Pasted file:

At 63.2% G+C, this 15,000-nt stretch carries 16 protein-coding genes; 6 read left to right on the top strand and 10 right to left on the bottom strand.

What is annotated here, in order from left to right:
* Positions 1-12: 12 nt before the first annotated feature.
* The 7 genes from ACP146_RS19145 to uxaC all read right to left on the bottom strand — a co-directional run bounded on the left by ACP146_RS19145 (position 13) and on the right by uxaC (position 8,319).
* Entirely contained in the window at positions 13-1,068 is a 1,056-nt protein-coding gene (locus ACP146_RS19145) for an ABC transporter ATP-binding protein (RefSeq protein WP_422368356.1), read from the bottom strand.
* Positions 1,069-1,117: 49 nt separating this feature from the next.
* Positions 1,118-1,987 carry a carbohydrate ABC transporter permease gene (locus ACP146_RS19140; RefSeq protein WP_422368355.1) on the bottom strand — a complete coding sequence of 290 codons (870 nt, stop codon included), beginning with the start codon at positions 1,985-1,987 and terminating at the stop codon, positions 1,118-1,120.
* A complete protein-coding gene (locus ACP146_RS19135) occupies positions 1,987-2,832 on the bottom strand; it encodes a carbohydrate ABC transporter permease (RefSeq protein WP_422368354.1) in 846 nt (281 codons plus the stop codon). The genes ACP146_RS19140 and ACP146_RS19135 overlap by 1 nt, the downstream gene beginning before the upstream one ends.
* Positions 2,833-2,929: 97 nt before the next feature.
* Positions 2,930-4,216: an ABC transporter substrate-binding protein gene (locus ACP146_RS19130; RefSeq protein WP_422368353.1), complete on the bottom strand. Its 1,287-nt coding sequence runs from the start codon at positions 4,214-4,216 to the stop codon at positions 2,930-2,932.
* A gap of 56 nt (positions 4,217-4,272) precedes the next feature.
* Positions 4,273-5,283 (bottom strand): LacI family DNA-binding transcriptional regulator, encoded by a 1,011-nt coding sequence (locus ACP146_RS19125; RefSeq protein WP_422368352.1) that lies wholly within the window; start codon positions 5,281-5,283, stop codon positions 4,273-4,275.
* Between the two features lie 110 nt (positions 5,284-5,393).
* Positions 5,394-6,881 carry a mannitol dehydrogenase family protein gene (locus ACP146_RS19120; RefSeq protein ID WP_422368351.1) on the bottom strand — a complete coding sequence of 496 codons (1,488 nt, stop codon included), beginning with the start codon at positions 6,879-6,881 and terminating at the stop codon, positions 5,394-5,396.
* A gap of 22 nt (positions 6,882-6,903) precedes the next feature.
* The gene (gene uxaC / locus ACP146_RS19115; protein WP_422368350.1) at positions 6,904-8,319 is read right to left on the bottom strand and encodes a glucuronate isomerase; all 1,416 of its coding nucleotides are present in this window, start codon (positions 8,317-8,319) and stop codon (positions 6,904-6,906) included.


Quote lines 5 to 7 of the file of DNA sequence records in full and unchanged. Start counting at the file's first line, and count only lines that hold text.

* Entirely contained in the window at positions 13-1,068 is a 1,056-nt protein-coding gene (locus ACP146_RS19145) for an ABC transporter ATP-binding protein (RefSeq protein WP_422368356.1), read from the bottom strand.
* Positions 1,069-1,117: 49 nt separating this feature from the next.
* Positions 1,118-1,987 carry a carbohydrate ABC transporter permease gene (locus ACP146_RS19140; RefSeq protein WP_422368355.1) on the bottom strand — a complete coding sequence of 290 codons (870 nt, stop codon included), beginning with the start codon at positions 1,985-1,987 and terminating at the stop codon, positions 1,118-1,120.